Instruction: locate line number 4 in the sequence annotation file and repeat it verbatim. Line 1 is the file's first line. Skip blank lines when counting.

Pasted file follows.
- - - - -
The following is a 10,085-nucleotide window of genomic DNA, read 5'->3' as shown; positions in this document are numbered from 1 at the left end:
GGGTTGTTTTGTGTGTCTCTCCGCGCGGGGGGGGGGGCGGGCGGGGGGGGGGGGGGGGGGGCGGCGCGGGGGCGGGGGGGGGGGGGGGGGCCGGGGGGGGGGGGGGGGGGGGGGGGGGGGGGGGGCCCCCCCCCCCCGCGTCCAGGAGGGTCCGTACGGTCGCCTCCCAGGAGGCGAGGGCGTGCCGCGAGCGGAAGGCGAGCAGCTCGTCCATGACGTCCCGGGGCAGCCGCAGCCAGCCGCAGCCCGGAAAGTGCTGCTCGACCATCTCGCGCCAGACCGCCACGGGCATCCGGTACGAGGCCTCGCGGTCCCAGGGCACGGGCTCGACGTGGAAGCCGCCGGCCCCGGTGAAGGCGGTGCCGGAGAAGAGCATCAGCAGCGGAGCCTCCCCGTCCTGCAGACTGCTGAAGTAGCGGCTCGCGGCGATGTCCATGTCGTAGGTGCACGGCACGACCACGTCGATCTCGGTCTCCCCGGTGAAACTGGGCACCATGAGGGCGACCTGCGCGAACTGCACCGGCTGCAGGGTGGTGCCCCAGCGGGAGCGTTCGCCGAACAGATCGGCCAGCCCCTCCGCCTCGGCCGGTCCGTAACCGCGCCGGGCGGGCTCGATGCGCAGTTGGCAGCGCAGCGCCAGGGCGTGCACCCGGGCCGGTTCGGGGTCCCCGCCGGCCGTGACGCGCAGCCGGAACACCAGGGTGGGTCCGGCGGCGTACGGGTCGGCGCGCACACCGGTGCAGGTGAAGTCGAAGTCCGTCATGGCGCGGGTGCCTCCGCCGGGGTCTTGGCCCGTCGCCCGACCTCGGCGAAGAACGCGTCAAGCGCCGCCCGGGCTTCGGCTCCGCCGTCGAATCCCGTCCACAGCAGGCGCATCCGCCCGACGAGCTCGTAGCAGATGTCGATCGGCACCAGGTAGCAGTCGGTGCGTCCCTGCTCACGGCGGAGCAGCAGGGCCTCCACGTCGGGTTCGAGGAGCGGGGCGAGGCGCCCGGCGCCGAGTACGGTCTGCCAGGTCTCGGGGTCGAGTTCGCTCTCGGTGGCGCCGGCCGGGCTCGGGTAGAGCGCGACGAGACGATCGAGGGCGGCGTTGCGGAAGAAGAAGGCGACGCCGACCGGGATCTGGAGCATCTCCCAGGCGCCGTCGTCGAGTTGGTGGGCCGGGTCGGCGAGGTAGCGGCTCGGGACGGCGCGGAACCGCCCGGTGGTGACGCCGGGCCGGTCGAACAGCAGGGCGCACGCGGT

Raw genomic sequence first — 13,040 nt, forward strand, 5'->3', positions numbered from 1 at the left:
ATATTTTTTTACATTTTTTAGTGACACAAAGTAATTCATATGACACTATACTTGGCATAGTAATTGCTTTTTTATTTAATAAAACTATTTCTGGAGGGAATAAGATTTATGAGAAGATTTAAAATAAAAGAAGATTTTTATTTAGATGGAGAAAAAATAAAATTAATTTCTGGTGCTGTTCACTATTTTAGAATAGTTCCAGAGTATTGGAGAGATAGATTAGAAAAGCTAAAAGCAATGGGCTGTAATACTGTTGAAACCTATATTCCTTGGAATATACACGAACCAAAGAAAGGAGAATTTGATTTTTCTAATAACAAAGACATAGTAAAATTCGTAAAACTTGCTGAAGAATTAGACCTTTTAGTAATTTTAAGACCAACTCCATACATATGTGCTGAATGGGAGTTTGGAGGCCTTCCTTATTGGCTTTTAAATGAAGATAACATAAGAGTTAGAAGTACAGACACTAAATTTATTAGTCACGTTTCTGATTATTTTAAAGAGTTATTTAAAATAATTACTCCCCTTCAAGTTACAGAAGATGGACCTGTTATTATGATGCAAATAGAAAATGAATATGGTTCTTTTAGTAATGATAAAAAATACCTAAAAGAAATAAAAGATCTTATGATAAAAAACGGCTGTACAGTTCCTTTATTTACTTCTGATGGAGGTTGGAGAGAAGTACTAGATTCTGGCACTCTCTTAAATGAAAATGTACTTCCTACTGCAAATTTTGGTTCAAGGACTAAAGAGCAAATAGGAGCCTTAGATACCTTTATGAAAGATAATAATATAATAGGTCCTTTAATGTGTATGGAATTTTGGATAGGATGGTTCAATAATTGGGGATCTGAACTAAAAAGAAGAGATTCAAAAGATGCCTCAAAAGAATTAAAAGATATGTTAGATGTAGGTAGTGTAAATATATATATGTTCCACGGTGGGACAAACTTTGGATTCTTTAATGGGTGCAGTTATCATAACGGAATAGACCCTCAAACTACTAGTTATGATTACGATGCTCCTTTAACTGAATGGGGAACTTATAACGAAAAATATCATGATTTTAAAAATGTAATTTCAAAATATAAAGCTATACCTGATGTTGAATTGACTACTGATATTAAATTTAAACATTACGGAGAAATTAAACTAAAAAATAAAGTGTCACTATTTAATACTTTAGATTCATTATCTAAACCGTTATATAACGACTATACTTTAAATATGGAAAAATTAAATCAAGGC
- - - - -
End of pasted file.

ATATTTTTTTACATTTTTTAGTGACACAAAGTAATTCATATGACACTATACTTGGCATAGTAATTGCTTTTTTATTTAATAAAACTATTTCTGGAGGGAATAAGATTTATGAGAAGATTTAAAATAAAAGAAGATTTTTATTTAGATGGAGAAAAAATAAAATTAATTTCTGGTGCTGTTCACTATTTTAGAATAGTTCCAGAGTATTGGAGAGATAGATTAGAAAAGCTAAAAGCAATGGGCTGTAATACTGTTGAAACCTATATTCCTTGGAATATACACGAACCAAAGAAAGGAGAATTTGATTTTTCTAATAACAAAGACATAGTAAAATTCGTAAAACTTGCTGAAGAATTAGACCTTTTAGTAATTTTAAGACCAACTCCATACATATGTGCTGAATGGGAGTTTGGAGGCCTTCCTTATTGGCTTTTAAATGAAGATAACATAAGAGTTAGAAGTACAGACACTAAATTTATTAGTCACGTTTCTGATTATTTTAAAGAGTTATTTAAAATAATTACTCCCCTTCAAGTTACAGAAGATGGACCTGTTATTATGATGCAAATAGAAAATGAATATGGTTCTTTTAGTAATGATAAAAAATACCTAAAAGAAATAAAAGATCTTATGATAAAAAACGGCTGTACAGTTCCTTTATTTACTTCTGATGGAGGTTGGAGAGAAGTACTAGATTCTGGCACTCTCTTAAATGAAAATGTACTTCCTACTGCAAATTTTGGTTCAAGGACTAAAGAGCAAATAGGAGCCTTAGATACCTTTATGAAAGATAATAATATAATAGGTCCTTTAATGTGTATGGAATTTTGGATAGGATGGTTCAATAATTGGGGATCTGAACTAAAAAGAAGAGATTCAAAAGATGCCTCAAAAGAATTAAAAGATATGTTAGATGTAGGTAGTGTAAATATATATATGTTCCACGGTGGGACAAACTTTGGATTCTTTAATGGGTGCAGTTATCATAACGGAATAGACCCTCAAACTACTAGTTATGATTACGATGCTCCTTTAACTGAATGGGGAACTTATAACGAAAAATATCATGATTTTAAAAATGTAATTTCAAAATATAAAGCTATACCTGATGTTGAATTGACTACTGATATTAAATTTAAACATTACGGAGAAATTAAACTAAAAAATAAAGTGTCACTATTTAATACTTTAGATTCATTATCTAAACCGTTATATAACGACTATACTTTAAATATGGAAAAATTAAATCAAGGC